When Barbara and Twig Branch travel to different countries around the world, their go-to method for learning about culture is by reading books popular in those countries.
“We often read a book, not only about the country where we’re going, but also a piece of literature from the country that people read there,” Barbara Branch said. “It gives us an added insight into travel.”
Barbara and Twig Branch have practiced this in Iran, Brazil and countries all over the world. Not only do they love to travel, but they also describe themselves and their family as avid readers. When the Branches decided to fund the first-ever Chautauqua Janus Prize for the 2018 season, they partly did so because of a common trait between traveling and reading: curiosity.
The Chautauqua Janus Prize is meant to celebrate an emerging author’s work of fiction or nonfiction. The prize is named after the Roman god, Janus, “who looks to both the past and the future,” according to the Institution’s website. Submitted pieces can be about any topic and must be shorter than 15,000 words.
This year, Nicole Cuffy was given the prize out of 16 finalists for her piece Atlas of the Body. She was awarded $2,500 and an all-expenses paid trip to the Institution during Week Five.
The Branches said they are always excited to read pieces that present new ideas.
“We’re curious about the world; we want to learn about the world,” Barbara Branch said. “We think, and we hope, that the Chautauqua community is also curious. We bill ourselves as lifelong learners, so I hope people will join us in experiencing these new authors.”
The couple is dedicated to lifelong learning and learning about things they have never been exposed to before.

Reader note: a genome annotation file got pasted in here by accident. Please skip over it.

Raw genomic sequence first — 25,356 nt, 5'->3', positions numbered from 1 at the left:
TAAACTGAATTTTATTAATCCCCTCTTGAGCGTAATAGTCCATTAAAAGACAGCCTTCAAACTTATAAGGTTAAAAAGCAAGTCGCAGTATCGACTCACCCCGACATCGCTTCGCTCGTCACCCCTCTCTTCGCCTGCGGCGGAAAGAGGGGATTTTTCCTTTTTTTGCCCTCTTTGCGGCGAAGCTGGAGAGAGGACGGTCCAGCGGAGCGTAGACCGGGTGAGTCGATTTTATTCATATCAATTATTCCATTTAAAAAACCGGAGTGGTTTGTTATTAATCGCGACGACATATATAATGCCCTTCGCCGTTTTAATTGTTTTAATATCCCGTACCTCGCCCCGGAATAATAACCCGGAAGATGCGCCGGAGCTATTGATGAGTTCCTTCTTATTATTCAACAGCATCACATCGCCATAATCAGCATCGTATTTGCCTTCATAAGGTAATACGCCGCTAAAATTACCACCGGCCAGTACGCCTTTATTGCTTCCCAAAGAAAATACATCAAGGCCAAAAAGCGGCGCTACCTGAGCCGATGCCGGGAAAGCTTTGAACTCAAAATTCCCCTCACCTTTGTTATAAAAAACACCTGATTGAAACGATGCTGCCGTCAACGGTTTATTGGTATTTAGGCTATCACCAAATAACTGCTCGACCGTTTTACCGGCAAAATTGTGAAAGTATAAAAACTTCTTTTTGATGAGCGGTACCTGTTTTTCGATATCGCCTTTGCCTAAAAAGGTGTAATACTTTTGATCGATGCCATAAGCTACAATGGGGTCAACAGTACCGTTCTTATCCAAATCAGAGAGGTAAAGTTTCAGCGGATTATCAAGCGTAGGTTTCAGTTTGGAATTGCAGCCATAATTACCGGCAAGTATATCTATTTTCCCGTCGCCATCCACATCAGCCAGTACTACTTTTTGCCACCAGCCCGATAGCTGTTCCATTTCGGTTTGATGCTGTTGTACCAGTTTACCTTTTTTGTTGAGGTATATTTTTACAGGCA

“So this is one of the reasons we like (the Janus Prize),” Twig Branch said. “… We really like novel, new and different.”
Both Chautauquans have had an interest in reading since a young age. Barbara Branch was the oldest child in her family, and said she used to “escape into books.”
“Every Saturday I would walk to the library in Pittsburgh and get as many books as they allowed,” Barbara Branch said. “I would lug them home and the next Saturday bring them back.”
This process repeated as she would read shelf after shelf of different authors.
While Barbara Branch first came to the Institution until the 1980s, Twig Branch has been coming his whole life. As a child, his parents made him go to the symphonies with them, but allowed him to bring a book.
“A lot of my interest in reading has come from Chautauqua,” Twig Branch said. “My interest in lifelong learning has come from Chautauqua.”
The couple has funded the Janus Prize for the next five years, hoping it will “gain more traction” under the leadership of Atom Atkinson, director of literary arts. They not only hope it will “give a boost to a new (and) striving author,” but will also “stretch us here at Chautauqua.”
“This is yoga for the brain,” Twig Branch said. “That’s a good way to describe Chautauqua: yoga for the brain.”